"How the feeling of significance factors into the choice of scenario is one of the things I want to explore," Richard said. "Also, does the scenario remain the same, or does it change depending on the stimuli, or the initial stimulus?"

"The initial stimulus? I thought you said--"

"That the unifying memory fit all the stimuli? I did, but the initial stimulus may be what determines the choice of one suitable image over another. That would explain why religious images are so prevalent. If the initial stimulus was a floating feeling, there would be very few suitable memories, except for angels."

"Or Peter Pan."
~p. 303 of Passage

Note that there's still a little humor inserted into a mostly-technical passage. The story is always entertaining, even if at times the detail can be a little heavy.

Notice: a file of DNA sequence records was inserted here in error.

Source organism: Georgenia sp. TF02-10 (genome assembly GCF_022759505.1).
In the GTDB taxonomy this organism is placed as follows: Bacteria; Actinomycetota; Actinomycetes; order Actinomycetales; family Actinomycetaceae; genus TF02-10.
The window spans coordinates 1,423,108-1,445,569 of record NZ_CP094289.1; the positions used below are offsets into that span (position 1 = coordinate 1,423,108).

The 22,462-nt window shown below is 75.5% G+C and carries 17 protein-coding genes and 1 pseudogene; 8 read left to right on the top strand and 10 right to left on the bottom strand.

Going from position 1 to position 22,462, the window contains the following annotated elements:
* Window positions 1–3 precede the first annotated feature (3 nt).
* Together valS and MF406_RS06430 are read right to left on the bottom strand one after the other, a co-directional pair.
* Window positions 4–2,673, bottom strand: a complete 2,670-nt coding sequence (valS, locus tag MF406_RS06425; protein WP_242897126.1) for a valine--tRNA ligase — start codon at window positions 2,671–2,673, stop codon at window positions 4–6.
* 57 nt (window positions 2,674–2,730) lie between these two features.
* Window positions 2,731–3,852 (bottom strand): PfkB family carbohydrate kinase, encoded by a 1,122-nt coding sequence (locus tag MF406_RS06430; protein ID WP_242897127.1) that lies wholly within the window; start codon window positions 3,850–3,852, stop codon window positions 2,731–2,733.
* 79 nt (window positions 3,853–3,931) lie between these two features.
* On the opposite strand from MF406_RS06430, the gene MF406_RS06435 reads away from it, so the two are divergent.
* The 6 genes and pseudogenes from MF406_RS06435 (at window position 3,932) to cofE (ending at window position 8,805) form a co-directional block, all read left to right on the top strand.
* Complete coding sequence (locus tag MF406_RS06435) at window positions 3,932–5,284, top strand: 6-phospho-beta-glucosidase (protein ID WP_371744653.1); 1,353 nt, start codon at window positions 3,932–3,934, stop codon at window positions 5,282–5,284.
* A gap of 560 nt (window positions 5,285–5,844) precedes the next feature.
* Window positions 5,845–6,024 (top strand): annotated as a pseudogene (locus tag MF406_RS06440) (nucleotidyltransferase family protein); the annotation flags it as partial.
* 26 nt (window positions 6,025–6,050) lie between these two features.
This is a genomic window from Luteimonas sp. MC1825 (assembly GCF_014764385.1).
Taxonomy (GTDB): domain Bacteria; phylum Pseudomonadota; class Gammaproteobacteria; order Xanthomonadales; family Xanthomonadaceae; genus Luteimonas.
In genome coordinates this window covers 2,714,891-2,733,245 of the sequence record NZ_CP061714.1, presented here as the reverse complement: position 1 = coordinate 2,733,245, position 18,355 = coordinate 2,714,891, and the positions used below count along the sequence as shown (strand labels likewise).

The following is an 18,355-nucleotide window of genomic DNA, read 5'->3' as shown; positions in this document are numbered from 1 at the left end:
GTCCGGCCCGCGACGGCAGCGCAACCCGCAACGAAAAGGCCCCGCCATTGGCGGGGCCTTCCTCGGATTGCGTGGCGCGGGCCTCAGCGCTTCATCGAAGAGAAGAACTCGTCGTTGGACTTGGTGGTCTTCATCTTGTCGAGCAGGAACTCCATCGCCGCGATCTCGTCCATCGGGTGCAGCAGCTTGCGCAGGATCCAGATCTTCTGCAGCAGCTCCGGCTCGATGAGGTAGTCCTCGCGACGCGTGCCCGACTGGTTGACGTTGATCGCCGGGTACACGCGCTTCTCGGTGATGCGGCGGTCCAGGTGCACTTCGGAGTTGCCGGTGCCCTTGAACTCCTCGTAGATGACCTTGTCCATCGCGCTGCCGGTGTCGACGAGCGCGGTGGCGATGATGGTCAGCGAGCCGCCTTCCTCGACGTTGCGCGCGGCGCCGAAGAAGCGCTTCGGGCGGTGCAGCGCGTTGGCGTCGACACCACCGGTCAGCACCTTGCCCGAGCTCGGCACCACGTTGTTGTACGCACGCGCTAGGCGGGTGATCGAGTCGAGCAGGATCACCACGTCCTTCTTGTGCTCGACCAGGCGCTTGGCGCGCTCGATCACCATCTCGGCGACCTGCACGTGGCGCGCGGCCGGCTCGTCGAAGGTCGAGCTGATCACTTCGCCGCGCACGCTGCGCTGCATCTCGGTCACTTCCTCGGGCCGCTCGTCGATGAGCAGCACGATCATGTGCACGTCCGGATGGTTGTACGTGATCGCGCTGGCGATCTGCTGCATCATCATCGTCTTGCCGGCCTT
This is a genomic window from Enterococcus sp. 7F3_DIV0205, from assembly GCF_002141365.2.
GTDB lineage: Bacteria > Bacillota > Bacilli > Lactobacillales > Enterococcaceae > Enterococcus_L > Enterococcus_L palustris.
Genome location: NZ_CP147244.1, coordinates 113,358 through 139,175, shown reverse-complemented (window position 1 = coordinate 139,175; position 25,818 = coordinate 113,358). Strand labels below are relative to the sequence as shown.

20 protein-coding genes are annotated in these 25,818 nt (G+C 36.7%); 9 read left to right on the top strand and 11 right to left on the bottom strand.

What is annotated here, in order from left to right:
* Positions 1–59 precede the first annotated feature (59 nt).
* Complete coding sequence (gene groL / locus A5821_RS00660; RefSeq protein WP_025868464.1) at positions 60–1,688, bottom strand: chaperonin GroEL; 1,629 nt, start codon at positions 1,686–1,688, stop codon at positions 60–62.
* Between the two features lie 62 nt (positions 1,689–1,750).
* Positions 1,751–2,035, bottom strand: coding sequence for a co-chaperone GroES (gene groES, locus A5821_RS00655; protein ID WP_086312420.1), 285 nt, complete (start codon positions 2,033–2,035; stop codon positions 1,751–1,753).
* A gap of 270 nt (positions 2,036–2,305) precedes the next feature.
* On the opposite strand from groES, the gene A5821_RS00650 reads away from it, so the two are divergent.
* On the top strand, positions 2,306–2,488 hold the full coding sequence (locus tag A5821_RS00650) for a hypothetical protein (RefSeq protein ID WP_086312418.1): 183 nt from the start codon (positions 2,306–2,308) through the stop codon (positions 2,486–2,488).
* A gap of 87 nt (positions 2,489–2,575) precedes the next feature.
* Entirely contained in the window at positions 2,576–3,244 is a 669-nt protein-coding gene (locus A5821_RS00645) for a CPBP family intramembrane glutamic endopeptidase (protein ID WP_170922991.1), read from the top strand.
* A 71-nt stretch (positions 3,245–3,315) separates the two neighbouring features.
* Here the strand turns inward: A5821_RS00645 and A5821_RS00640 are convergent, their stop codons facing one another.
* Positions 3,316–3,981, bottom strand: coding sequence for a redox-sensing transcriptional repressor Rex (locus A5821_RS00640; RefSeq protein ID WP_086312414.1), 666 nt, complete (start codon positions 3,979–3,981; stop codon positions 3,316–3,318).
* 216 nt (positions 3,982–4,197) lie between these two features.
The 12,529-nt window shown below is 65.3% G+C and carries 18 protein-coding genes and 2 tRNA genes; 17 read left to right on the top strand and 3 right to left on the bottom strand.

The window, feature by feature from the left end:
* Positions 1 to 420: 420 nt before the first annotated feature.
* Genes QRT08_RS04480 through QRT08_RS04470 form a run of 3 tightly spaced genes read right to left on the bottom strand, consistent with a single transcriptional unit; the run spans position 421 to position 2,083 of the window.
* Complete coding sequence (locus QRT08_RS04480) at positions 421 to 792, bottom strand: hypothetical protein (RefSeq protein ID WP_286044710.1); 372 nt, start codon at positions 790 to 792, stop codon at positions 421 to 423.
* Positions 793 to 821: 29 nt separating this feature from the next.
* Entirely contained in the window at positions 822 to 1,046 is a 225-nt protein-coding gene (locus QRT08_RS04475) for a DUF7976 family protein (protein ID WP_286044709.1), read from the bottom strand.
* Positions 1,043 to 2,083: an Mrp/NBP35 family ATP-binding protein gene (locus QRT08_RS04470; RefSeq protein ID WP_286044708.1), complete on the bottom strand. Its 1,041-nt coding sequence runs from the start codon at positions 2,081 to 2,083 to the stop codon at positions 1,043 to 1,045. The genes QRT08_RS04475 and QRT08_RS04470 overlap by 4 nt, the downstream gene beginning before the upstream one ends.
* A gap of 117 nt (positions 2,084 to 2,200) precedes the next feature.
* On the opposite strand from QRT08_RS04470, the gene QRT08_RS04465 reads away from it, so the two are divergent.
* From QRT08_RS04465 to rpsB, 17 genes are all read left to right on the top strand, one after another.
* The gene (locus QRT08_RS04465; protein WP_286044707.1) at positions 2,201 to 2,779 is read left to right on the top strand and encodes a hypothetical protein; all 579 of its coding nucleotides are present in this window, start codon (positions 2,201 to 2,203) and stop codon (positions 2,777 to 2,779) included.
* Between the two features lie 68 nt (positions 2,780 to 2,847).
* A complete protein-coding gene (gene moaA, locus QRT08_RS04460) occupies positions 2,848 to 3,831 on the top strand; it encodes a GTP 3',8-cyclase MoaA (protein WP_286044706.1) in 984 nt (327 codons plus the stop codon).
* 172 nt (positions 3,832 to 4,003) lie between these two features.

I'm going to put a spoiler passage at the end of this post. I don't think it's really all that spoilery, but it could mess with the experience for people who like everything to be a surprise, so I'll set it off with a warning. I'm going to even include a quote I love.

Highly recommended to fans of Connie Willis and those who like science fiction (emphasis on the science -- no time travel, outerspace, etc., in this one). It would be a mistake to avoid Passage because of its genre because it really is just a good novel that happens to have a scientific storyline. Great characterization, dialogue and storytelling, in general. I can never close a Connie Willis book without wanting to scrounge on my shelf for more.

I'll save recent arrivals for tomorrow. For now . . . the spoiler:

--------------WARNING! WARNING! WARNING! WARNING! --------------------